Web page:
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The Sunday Telegram



Banquet, Prize Bestowals To Close Soaring Contest; Noted Men to Give Talks

Since the 1939 soaring championship has been decided, the most interesting announcement to be made at the banquet which will close the 10th Annual national Soaring Contest tonight at the Mark Twain Hotel will be the winner of the Warren E. Easton Memorial Trophy.

The award has been offered by Mrs. Genevieve Eaton in memory of her husband for "the most outstanding contribution to the art, sport and science of motorless flight."

Tonight will mark the first time that the award has been made and the committee of judges is not limited as to the period which will be covered in selecting the candidate.

THE BANQUET is scheduled for [[?]] p. m. and invitation has been extended to the public to attend.

Chester J. Decker of Glen Rock, N. J., will receive the Evans Trophy, symbolic of the national championship. He amassed a total of 3,020 points for distance, duration and altitude. Flights today will not receive credit under the point award system.

Decker is almost the claimant of for the $1,000 Bendix award for the longest flight of the meet, 233 miles to Atlantic City. He at present has first claim on a $500 prize offered for the fastest flight to Harrisburg and will split a $200 award with Robert M. Stanley for a fight to the Norwich Airport.

Stanley was runner up for the championship with 2,320 points. He is the likely recipient of the A. Felix duPont prize of $1,000 for breaking the American altitude record for motorless craft.

OTHER STANDINGS of Silver C pilots under the point award system follow: Warren Merboth, 1,930; Emil A. Lehecka, 1,747; Udo Fischer, 1,237; John Robinson, 1,028; Harland MacHenry, 800; Floyd J. Sweet, 573; Don Stevens, 425; Parker Leonard and Arthur Schultz, 366; Robert Auburn, 339; Lewin Barringer, 224; Harvey Stephens, 185; Elmer Zook, 92; Stanley Smith, 82.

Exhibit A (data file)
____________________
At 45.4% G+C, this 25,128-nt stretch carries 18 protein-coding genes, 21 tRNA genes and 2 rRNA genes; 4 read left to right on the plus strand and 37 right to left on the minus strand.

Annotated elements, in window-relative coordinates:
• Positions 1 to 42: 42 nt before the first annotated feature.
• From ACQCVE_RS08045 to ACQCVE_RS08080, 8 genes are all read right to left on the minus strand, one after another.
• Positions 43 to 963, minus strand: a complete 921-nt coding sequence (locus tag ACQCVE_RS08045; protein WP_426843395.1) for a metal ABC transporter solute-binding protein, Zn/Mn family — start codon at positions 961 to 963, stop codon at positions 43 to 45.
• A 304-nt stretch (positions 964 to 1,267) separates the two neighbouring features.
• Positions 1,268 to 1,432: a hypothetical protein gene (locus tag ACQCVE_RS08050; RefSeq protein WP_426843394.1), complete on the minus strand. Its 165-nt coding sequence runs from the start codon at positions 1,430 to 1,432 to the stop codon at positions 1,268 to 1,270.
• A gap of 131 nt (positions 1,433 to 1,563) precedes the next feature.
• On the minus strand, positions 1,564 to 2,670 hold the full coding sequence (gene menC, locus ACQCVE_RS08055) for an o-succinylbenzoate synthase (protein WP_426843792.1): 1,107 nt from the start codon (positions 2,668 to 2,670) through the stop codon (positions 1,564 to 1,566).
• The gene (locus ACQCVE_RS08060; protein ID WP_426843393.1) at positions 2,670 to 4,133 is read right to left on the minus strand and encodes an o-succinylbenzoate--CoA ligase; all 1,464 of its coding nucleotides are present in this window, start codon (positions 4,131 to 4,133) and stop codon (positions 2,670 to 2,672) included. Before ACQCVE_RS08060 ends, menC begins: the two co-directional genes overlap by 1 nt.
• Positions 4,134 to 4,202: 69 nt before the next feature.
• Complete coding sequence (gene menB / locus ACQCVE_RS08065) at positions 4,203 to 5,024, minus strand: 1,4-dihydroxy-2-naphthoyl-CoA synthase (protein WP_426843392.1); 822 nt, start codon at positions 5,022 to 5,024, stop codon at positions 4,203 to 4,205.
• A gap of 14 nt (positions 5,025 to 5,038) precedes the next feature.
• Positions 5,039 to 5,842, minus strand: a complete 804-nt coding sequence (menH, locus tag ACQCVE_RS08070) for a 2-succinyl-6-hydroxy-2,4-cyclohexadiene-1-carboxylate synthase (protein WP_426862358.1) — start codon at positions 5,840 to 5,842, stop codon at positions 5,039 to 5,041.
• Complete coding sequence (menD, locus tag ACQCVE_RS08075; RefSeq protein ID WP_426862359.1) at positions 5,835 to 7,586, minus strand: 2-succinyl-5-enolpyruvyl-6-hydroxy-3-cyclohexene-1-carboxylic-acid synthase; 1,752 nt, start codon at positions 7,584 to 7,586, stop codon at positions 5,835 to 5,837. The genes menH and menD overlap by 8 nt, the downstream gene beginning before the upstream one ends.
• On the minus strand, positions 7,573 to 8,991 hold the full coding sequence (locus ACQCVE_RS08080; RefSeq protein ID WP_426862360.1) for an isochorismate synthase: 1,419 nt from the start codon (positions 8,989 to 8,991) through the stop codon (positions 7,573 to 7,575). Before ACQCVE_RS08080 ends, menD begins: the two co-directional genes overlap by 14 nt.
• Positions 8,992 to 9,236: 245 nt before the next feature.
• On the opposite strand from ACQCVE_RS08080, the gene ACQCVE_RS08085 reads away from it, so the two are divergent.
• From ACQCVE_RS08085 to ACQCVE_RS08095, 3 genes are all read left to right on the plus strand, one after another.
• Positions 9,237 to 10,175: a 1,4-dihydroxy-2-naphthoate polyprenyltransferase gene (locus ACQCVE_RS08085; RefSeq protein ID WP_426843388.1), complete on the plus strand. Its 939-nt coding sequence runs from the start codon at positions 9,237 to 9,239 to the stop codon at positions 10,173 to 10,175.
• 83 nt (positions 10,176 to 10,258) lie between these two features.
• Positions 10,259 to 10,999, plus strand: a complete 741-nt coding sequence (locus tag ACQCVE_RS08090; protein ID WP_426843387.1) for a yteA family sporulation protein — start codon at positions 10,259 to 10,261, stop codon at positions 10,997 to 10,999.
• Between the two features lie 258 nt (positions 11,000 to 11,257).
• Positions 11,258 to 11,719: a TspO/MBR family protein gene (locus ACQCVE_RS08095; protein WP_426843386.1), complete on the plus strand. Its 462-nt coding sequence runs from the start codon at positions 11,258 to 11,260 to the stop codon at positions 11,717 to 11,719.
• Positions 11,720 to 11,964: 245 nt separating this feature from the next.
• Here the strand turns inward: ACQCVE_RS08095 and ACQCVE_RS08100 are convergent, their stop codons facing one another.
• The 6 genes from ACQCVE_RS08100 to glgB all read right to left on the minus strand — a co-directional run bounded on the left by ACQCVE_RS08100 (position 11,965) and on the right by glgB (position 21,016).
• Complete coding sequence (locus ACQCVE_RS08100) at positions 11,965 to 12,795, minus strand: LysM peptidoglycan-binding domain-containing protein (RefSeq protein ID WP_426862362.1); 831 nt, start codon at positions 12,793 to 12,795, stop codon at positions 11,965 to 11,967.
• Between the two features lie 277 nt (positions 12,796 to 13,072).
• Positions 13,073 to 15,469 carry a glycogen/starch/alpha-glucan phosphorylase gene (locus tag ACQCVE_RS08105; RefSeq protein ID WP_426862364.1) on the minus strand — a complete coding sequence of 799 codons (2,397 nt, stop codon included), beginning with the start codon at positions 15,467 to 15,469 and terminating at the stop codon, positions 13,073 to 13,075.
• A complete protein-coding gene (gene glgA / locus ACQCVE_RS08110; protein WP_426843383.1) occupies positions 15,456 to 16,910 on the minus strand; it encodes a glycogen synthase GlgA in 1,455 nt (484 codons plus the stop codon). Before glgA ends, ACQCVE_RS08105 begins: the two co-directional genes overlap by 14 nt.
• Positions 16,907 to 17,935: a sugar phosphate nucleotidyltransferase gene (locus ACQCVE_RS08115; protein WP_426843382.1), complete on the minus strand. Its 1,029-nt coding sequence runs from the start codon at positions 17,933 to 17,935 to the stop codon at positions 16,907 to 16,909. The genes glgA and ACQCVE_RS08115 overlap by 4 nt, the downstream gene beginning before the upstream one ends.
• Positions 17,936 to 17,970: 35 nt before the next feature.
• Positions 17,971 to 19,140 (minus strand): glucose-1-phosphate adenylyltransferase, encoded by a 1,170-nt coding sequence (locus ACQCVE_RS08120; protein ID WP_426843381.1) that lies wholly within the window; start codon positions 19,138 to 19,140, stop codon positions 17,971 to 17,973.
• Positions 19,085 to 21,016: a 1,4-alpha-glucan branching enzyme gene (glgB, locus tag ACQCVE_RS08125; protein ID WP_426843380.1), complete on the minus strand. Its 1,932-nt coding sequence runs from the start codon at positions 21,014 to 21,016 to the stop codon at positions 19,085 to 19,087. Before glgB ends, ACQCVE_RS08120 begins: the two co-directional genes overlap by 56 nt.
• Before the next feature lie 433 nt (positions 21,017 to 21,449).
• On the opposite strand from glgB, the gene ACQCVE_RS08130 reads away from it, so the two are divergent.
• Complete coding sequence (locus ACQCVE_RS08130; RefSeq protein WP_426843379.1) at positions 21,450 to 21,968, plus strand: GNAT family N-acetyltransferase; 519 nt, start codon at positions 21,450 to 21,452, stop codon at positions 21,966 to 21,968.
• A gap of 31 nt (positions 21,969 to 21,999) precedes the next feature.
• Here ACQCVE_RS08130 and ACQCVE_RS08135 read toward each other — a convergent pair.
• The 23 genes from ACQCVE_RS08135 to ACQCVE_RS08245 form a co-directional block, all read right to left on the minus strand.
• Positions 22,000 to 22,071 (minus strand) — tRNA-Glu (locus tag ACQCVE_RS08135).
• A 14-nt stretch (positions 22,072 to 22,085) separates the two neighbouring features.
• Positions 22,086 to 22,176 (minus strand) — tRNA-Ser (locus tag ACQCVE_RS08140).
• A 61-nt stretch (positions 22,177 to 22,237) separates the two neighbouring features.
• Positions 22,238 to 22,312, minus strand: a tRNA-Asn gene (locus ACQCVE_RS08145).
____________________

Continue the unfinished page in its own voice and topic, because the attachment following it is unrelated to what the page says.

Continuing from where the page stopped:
William L. McGrath, president of the Elmira Area Soaring Corporation, will preside as toastmaster at the banquet. Congressman W. Sterling Cole will speak during the dinner because he must leave for Washington at 8 p. m.

Mayor J. Maxwell Beers, Chairman Kirkwood E. Personius of the Board of Supervisors and President Frederick H. Schwenke of the Association of Commerce will be introduced.

THE FOLLOWING will give talks; Capt. R. M. Losey, U. S. Army Air Corps; Bernard L. Wiggin, U. S. Weather Bureau; Grove Webster, chief of the private flying section of the Civil Aeronautics Authority; Peter Riedel, famous German soaring pilot; Godfrey L. Cabot, vicepresident of the Federation Aeronautique Internationale; Robert M. Stanley, Naval aviation cadet.

Maj. Lest Gardner, chairman of the Civil Aeronautics Authority, will present the Warren E. Eaton Memorial Trophy. Richard C. duPont will present the altitude award offered by his father and also the prizes for the speed flights to Harrisburg. H. L. Sharlock will represent Vincent I. Bendix in presenting the distance awards. Arthur l. Lawrence, chairman of the contest board of the Soaring Society of America, will be master of ceremonies during the presentations.

Speed Westphal, one of the contestants, will give a brief entertainment sketch

Sailplane Instruments Tell Story of Stanley's Struggle

Instruments carried by Aviation Cadet Robert M. Stanley when the wing of his sailplane collapsed 2,500 feet above Harris Hill Friday, told a mute story of his struggle to escape from the careening craft.

Stanley had to lift five times his weight to get out of the small, compact cockpit, reading of a recording accelerometer showed.

Centrifugal force created by the spinning of the craft pressed him into the seat while he was attempting to lift himself out.

Dr. Karl O. Lange of the Harvard University Blue Hill Observatory, who is handling the instrument work at the soaring meet, compared Stanley's predicament to that of an occupant in an automobile negotiating a curve at high speed. The centrifugal force presses the occupant against the seat if the curve is banked or against the side of the car if the curve is flat.

The instruments showed that the sailplane dropped 1,000 feet before Stanley freed himself and rode safely to the ground in his parachute.
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